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Writing Worries Away: Literacy Lessons for Anxious Children

Whether they’re worried about life at home or the classroom, coming to school can be stressful for many children. Thankfully, literacy can be an excellent tool to help pupils release their burdens and feel ready to learn.

We’ve all heard of art therapy – but that doesn’t necessarily mean messy activities that require a lot of prep. Reading and writing can provide just as much relief as paint and papier-mâché;  you just need a little structure to get the children in the right mood to be reflective.

Here’s our top five literacy lessons to help your primary class leave their worries at the door.


1. A Relatable Story

teacher reading to children in bright classroomReading a story aloud to the class is a great opportunity for the children to absorb a new life lesson.

Our pick is ‘Wemberly Worried’ by Kevin Henkes. 

Wemberly worries all day, about all kinds of things; but when she meets a fellow worrier at school, she begins to understand how time spent worrying could actually be spent having fun!


2. Stories With Alternative Endings

The future isn’t certain – and often, worrying won’t help to influence the many ways that a situation can play out. 

Try reading a short story starter to the class, about a child with a worry; going to a new school for the first time, losing touch with a friend over the summer holidays, any kind of common childhood concern. 

Then, ask the children to write down their version of events for the end of the story. 

Once they’re done, the children can share their story endings by reading aloud to the class – demonstrating that life events can end in lots of different ways, many of which you may not predict!


3. Worry Buckets

This isn’t about ‘worrying buckets’, as in worrying ‘an awful lot’… but putting your worries into a bucket, so they’re no longer swishing around in your head.

Invite the children to write their worries on pieces of paper, before putting them in a designated ‘worry bucket’.

The worries can be anonymous, but the children can also put their name on the worry if they would like their teacher to know (an opportunity for you to reach out in regard to more serious worries after school).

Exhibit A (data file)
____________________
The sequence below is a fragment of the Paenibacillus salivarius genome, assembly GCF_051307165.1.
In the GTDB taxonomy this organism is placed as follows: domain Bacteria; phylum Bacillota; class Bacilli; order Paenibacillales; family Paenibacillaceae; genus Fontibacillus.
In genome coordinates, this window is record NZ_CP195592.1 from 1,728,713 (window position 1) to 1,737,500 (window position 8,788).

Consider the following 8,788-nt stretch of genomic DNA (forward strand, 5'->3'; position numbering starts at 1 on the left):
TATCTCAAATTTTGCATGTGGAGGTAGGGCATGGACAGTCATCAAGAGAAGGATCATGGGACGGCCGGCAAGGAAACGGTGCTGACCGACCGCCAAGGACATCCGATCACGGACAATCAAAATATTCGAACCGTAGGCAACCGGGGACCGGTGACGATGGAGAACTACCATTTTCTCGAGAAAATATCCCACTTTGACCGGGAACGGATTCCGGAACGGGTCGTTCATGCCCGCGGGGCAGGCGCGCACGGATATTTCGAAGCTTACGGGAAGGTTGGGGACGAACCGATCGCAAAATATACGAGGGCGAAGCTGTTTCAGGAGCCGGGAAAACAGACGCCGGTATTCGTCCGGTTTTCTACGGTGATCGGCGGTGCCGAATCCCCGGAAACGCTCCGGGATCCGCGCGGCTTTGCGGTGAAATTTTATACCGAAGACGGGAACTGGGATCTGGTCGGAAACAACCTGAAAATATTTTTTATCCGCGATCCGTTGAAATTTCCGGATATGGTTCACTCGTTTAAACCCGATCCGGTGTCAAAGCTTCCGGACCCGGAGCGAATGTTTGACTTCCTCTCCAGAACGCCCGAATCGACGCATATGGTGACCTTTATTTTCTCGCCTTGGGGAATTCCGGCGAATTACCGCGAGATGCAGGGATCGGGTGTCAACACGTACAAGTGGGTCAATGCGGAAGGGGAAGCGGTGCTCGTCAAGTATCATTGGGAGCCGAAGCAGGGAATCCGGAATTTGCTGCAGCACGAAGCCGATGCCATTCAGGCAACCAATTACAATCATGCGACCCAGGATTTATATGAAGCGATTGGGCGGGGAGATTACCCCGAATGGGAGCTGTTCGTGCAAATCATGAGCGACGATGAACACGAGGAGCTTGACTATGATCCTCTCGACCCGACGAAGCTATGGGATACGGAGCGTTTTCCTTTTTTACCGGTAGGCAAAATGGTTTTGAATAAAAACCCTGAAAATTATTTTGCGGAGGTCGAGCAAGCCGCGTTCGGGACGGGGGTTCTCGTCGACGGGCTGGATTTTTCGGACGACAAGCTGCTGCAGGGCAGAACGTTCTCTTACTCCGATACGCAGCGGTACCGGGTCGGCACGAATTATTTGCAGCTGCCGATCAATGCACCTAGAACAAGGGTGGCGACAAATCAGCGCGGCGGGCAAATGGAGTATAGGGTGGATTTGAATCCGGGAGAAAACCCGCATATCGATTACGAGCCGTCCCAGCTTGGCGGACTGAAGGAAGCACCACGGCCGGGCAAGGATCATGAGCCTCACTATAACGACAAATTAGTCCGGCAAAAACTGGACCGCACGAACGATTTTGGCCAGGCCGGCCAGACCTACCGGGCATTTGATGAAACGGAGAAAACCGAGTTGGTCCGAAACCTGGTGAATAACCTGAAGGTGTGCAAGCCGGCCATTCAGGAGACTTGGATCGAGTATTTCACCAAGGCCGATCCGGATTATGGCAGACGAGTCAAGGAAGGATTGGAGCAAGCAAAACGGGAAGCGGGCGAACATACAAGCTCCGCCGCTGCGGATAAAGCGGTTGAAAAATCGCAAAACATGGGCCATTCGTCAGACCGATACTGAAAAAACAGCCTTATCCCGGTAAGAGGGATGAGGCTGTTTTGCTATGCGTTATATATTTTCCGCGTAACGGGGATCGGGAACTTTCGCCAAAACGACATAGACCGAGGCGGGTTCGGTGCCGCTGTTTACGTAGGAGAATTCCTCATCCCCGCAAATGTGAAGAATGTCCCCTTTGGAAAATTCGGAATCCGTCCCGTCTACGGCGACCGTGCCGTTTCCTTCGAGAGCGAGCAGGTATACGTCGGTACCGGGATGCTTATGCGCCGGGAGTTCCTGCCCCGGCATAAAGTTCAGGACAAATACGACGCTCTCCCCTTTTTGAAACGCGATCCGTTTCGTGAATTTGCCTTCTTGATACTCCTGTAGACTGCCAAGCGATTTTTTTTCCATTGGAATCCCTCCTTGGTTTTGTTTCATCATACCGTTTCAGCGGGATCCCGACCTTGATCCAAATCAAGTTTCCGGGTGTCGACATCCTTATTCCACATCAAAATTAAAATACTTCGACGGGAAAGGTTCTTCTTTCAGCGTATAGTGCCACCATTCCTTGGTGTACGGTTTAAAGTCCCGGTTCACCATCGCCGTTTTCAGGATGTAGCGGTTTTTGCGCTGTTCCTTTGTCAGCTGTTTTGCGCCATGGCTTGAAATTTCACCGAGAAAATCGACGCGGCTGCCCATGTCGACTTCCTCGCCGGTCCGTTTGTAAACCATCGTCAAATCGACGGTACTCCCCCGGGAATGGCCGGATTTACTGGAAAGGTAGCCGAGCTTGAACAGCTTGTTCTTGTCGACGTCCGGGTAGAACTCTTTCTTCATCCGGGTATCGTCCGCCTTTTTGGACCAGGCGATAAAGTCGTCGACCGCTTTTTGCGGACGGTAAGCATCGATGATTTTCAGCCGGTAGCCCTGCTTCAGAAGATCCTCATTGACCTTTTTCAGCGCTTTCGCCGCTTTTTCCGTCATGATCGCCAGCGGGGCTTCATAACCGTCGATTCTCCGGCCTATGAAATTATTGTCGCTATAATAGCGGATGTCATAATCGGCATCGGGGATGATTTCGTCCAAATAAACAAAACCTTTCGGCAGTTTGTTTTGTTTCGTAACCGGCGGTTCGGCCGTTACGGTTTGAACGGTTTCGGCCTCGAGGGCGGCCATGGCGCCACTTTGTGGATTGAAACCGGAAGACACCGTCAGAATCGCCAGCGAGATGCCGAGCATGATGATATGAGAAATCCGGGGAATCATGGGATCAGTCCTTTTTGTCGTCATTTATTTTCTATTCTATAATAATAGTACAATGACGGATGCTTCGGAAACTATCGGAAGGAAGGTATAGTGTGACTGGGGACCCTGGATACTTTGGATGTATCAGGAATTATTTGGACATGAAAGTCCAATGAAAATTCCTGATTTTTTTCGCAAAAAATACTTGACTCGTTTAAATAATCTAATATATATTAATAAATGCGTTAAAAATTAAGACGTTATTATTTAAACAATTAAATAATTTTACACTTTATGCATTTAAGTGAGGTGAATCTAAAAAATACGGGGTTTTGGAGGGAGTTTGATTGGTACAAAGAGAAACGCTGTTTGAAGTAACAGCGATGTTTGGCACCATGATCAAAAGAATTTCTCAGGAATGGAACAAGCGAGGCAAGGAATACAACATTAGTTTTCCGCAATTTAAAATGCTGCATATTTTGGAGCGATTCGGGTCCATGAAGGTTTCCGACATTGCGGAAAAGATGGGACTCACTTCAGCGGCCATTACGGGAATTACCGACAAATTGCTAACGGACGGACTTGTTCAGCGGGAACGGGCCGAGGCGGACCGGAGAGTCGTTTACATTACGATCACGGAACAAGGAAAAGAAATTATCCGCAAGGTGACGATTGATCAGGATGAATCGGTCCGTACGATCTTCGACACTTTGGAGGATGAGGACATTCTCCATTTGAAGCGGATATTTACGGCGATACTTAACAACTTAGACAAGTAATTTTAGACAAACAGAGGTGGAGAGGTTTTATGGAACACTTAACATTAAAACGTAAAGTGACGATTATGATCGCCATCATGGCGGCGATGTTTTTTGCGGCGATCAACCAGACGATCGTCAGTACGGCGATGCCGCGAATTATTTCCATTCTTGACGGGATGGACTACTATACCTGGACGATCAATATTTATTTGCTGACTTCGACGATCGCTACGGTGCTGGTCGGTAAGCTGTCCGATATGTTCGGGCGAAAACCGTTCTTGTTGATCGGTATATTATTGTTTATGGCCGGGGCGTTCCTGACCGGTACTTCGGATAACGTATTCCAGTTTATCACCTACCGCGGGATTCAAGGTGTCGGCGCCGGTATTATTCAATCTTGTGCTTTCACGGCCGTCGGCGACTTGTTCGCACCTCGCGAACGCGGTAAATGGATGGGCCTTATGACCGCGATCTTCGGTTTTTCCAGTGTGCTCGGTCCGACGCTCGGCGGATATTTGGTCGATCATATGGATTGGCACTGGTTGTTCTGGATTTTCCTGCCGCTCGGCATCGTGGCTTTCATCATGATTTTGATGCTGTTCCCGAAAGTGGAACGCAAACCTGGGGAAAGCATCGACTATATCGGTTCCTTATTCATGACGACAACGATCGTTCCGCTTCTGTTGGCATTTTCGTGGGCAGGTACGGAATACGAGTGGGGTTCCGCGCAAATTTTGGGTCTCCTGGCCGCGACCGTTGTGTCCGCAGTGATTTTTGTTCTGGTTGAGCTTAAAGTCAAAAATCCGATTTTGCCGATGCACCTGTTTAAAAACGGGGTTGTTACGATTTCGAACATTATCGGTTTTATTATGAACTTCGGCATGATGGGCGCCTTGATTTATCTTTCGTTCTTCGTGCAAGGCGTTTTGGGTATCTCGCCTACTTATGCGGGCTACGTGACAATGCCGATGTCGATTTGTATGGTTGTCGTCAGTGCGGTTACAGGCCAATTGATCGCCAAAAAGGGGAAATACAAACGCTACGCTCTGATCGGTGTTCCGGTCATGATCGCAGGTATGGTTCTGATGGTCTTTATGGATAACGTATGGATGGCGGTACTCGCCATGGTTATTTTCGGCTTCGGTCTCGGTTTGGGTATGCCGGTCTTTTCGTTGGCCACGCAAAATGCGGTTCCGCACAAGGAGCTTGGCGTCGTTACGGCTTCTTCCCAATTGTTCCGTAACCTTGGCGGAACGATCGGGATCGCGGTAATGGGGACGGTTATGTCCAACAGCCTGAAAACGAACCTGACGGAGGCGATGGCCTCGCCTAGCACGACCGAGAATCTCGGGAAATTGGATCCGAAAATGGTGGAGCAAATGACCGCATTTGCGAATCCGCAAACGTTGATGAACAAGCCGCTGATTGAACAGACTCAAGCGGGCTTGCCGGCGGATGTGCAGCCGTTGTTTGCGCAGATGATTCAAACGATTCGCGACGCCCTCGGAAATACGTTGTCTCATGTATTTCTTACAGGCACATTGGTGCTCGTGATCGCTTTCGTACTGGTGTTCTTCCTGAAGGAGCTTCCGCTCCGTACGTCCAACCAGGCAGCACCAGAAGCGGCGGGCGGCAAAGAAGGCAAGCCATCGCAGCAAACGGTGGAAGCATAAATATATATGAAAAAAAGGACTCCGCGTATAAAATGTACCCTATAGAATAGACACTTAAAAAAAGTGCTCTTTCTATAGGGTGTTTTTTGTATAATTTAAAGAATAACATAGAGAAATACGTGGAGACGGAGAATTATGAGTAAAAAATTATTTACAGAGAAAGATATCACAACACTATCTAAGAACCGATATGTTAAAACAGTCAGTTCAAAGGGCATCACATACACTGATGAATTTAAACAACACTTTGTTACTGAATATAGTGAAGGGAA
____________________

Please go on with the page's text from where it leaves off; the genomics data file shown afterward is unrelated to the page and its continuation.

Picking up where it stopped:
For the anonymous worries, read some aloud and see what advice the rest of the class choose to give.

Keep the bucket of worries in the classroom and invite the children to write down their concerns, whenever they choose, throughout the school year.


4. Worry Rhymes

Create a rhyme with the class to help them remember how to deal with anxieties; it’ll most likely stick in their heads a little better than general advice.

The children can recite their Worry Rhyme whenever they’re feeling stressed, to help them recall how to move forward and push that worry aside.

‘To get rid of a worry
When you’re in a hurry
Write the worry down
And it’ll take away your frown.’


5. Empathy Comics

Child-Drawing-ComicCreate sheets of paper with a comic book layout; four squares (or however many you think is appropriate) with space underneath for some writing.

Present the class with a common worry (much like the earlier story starters) and ask them to detail how they would help a friend with that worry, using the comic book to illustrate. 

To make the advice clear to the reader, the children should accompany their comic book with some text below the picture panels – this can either explain the scene, or show what the characters in the comic are saying to each other.

When the class have completed the task, remember to share some ideas aloud. By discussing how to help a friend, you’ll create a more empathetic classroom – as well as helping stressed children feel like they will be supported if they make their worries known.



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